Develop Limits Together
That all said, dictating to children what they can and cannot do does not contribute to the development of a creative, thinking, and conscious spirit. Explain your concerns about media in an honest, non-threatening way. Come up with a time that sounds reasonable for the family to view and use media together. Make a schedule. Keep a media log or diary that tracks how much media each family member is regularly using. Include television, computer use, and video games. Come up with a list of other activities to engage in instead and post it somewhere in your home as a reference. Whatever limits you come up with, develop them together. Once you do, you can then be free to further look at the content of the media by deconstructing it.

Deconstruct Media
Parents can help children rediscover themselves in the vast media sea by helping bring awareness to the messages that are being sent, breaking them down and analyzing them together. With the media you come in contact with, deconstruct it, take it apart and view it critically, together. While shopping, point out product placement and fancy packaging. When coming in contact with ads on television, billboards, other forms of print media or the radio, engage in conversation about who paid for it, what the advertisers are trying to get you to buy and why, and what strategies they are using, such as celebrities or appealing to certain emotions.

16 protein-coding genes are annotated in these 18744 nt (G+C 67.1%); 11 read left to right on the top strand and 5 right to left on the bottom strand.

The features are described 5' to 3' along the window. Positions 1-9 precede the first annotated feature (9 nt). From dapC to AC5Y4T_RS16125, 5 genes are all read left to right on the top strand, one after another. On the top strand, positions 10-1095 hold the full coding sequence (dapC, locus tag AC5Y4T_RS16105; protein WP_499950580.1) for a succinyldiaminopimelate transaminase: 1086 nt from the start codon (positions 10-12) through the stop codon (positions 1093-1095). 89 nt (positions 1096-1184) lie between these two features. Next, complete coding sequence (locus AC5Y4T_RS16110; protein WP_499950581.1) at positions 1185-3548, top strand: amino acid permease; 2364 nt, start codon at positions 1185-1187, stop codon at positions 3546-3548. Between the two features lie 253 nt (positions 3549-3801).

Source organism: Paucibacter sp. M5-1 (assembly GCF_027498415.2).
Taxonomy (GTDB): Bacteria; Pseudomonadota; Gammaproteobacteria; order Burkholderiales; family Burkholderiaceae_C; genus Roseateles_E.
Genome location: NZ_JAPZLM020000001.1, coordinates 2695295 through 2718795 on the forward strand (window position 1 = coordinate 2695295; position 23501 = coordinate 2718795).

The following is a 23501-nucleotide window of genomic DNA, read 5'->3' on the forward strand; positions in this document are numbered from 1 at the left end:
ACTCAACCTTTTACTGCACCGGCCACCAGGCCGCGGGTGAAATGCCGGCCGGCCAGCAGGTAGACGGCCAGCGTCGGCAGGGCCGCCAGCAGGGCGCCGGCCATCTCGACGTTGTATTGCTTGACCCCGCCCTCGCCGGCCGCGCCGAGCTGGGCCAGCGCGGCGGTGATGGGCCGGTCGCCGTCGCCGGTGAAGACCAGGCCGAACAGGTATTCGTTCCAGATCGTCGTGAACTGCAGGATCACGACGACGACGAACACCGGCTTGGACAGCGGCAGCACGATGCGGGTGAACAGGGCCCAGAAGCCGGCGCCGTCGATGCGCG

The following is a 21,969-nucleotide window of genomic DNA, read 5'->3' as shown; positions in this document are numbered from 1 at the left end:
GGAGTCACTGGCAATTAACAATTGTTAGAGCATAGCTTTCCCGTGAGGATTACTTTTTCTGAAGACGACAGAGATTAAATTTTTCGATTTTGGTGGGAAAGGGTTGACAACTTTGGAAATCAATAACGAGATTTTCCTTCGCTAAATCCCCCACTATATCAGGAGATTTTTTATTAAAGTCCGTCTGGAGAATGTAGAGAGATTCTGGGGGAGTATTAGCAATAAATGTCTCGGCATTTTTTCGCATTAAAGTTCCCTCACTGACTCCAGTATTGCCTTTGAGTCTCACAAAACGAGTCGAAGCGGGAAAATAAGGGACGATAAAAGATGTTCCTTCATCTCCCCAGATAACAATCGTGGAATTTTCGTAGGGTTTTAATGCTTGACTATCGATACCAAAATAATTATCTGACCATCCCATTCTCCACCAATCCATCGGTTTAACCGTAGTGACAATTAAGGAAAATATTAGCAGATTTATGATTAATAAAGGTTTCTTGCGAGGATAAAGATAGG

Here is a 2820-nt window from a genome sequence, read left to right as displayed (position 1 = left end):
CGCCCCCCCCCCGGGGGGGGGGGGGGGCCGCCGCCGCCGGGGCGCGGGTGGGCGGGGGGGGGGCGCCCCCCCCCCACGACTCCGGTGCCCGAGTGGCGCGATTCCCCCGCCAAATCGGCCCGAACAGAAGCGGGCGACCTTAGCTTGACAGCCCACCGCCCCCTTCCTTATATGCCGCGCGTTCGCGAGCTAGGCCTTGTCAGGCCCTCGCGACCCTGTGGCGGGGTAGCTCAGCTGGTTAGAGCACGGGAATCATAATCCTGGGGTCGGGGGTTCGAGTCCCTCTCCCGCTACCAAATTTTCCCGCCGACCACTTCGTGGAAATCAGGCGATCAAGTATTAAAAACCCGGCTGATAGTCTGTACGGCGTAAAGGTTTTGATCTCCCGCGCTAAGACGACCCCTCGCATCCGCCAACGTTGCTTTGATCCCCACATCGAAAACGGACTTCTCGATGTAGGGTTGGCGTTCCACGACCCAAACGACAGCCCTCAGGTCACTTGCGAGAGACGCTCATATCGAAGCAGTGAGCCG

Change our Role
As media is such a massive force in our lives, it doesn’t necessarily make sense, nor is it entirely plausible, for us to remove it completely. But we can move from being passive viewers to active users. So instead of always just watching, get children involved in the creation aspect of media. Record newscasts or make your own film. Write family newspapers. Record stories and songs and host your own radio show. Create your own webpages or keep a family blog. While media has powerful potential to create apathy and dependence, it can also serve as an opportunity to enrich thought processes, personal expression, and ultimately a point of connection. So take advantage of the plentiful ways in which families can take personal control of media.

Finding Balance
Media is something we cannot ignore. It is all around us. It is part of our everyday lives. For better or worse, we are a society saturated in it. In the twenty-first century, we use media in almost all areas of our lives so we do need to bring awareness to how that may affect our children. With a balance of its use and a critical eye, the negative aspects of media can be avoided. With awareness, effort, and practice, we can learn to use them to our advantage for the further development of creativity and a child’s critical engagement with the world. Ultimately, we can learn to surf the media waves and stand up for the fact that our children’s minds and their ability to create and express themselves are absolutely not for sale.

OHEN on Friday/Saturday!

Just here to announce that I will be speaking and signing books at the Oregon Home Education Network Conference this Friday and Saturday. I will be presenting about creativity and homeschooling on Friday night and signing books throughout the morning on Saturday. If you are in the Beaverton, Oregon area, please come on out. I'd love to see you.

“Take Chances, Make Mistakes, Get Messy!” Recycled News about Class Sizes